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Faces of Wagah

Wagah Border, India & Pakistan (63)

The lowering of the flag ceremony at the Wagah Border, which you can read about here,  provided an excellent opportunity for people watching.  Sitting in the viewing stands for more than an hour gave me lots of time to look around and snap photos of the border guards and civilians in attendance.

Here’s some of what I saw that afternoon:

(Click on thumbnails to enlarge, right arrow to advance slideshow)

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A Memorable Trip to the Wagah-Attari Border

26 Wagah Border, India & Pakistan (195)

The flag lowering ceremony held at the Wagah border is among the more unusual festivities I’ve attended while traveling.  This border crossing is not far from the Sikh city of Amritsar which I’d visited for a few days, so I arranged for a car, driver and guide to take me to this event (recommended to me by someone who had lived in the region).

This is a daily ceremony done by the security forces of India (Border Security Force, BSF) and of Pakistan (Pakistan Rangers).  It can alternatively be viewed as a symbol of the two countries’ rivalry, or as one of cooperation depending on your philosophy (my perspective was that it was mostly one of rivalry, as the two nations …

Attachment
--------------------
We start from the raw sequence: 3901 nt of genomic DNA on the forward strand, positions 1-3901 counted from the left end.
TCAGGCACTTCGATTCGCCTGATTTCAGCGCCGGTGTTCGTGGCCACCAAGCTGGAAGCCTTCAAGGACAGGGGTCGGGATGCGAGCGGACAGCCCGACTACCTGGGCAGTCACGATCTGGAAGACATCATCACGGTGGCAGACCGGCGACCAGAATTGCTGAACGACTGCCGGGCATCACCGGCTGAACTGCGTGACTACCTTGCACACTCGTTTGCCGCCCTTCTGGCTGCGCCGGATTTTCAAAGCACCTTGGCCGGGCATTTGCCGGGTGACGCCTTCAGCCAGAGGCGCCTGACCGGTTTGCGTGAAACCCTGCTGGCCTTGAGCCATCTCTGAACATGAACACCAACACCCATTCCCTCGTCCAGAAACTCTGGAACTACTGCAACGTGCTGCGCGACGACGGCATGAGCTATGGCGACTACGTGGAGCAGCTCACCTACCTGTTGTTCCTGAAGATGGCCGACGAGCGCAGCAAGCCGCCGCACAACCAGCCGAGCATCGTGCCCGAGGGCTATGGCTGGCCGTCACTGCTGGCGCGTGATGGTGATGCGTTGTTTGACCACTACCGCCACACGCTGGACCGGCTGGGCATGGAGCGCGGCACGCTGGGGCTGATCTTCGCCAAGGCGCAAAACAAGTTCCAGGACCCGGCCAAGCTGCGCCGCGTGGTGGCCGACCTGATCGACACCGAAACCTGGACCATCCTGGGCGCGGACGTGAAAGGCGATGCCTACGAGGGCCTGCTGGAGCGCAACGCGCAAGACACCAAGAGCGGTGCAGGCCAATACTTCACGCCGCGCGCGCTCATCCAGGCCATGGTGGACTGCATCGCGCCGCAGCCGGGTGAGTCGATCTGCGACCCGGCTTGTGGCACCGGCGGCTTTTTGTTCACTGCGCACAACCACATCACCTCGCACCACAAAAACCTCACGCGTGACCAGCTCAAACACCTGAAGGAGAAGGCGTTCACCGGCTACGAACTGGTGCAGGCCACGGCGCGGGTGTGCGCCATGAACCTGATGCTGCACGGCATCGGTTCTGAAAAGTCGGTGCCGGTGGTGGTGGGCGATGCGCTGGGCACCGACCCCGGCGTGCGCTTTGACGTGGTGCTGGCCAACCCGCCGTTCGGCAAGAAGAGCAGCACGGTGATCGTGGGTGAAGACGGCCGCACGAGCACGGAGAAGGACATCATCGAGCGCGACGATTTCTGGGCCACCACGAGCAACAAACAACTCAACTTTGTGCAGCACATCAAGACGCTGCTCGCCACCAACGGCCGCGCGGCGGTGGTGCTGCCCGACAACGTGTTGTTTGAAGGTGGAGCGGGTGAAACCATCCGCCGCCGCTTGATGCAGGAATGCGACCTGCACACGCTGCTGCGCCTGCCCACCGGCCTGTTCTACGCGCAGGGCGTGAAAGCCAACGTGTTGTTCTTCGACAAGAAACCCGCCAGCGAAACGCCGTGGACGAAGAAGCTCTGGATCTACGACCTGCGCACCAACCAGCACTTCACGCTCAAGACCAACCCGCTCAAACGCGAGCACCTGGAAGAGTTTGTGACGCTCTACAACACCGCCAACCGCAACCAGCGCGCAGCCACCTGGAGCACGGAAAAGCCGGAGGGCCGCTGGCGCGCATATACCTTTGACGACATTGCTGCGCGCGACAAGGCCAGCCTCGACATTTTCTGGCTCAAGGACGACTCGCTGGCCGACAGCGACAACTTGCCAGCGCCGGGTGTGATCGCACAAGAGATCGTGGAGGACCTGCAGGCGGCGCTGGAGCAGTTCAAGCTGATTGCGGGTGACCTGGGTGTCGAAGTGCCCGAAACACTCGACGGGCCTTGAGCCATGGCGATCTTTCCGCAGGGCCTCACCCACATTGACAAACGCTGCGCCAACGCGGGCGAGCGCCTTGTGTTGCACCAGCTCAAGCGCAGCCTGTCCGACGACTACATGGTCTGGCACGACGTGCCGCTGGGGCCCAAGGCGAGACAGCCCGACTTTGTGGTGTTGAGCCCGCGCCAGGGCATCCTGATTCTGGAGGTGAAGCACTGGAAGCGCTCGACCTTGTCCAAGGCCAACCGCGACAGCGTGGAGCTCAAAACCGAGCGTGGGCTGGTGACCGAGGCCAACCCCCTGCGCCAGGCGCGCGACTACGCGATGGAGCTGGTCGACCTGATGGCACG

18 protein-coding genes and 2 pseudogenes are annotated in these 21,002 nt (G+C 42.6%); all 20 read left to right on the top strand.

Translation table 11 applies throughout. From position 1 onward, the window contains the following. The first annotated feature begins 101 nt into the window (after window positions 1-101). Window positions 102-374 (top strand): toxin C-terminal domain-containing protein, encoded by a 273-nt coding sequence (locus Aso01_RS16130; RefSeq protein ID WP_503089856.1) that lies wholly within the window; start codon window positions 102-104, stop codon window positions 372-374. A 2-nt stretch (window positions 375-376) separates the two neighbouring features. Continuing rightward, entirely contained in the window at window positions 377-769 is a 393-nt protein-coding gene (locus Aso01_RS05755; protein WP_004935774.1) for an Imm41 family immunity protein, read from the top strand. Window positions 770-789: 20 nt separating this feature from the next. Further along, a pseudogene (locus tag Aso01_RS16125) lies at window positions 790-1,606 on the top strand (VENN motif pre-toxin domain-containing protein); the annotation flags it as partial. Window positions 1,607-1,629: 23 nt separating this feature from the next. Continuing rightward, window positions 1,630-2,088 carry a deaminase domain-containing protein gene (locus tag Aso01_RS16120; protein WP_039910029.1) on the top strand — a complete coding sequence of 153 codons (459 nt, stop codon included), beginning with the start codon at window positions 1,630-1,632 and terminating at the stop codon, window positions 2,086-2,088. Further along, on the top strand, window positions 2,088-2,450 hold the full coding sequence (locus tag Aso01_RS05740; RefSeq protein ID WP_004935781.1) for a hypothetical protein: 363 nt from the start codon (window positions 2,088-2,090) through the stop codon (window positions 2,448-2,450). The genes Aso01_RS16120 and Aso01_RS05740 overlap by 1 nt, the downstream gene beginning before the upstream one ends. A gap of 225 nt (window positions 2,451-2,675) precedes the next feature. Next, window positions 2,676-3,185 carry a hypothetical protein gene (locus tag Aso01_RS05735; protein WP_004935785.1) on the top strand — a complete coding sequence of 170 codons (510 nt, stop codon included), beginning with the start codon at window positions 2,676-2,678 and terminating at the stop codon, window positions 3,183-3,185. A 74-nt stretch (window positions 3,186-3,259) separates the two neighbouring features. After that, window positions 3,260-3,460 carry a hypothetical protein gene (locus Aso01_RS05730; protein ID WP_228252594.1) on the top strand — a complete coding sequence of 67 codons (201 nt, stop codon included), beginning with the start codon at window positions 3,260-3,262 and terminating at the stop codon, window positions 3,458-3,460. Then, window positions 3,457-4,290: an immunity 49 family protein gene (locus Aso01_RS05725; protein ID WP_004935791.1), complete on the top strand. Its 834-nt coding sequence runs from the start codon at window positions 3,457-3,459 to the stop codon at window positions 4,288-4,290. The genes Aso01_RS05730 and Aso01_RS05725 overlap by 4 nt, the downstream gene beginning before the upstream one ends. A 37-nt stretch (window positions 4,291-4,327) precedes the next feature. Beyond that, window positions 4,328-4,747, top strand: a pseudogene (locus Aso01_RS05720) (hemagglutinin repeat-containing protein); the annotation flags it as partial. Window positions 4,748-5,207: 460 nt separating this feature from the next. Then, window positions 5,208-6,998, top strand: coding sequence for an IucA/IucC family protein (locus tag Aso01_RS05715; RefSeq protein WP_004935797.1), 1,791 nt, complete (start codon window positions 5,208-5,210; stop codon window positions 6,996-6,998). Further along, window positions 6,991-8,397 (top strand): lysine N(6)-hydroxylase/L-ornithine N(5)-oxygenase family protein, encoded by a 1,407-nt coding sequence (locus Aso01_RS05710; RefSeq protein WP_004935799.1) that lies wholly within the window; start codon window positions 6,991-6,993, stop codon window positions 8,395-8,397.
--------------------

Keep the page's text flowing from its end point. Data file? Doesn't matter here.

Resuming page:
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The Colors of India

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Before my visit I’d never formed a mental picture of India as being a particularly colorful place, although I’m sure it has natural areas in the mountains and along the coast that are lovely.  Natural beauty was not my experience when traveling around northern India in February.  I found the areas near Delhi and Rajasthan to be exceedingly dirty, dusty and gray-brown.  The plants were coated in dirt, parched and most had lost their leaves, the monsoon still months away.  It would be interesting to see the region again after cleansing and rejuvenating summer rains, but I have no desire to visit when India’s temperatures are around 50 C and the humidity approaches 100%.  (Note:  The weather in February was absolutely …

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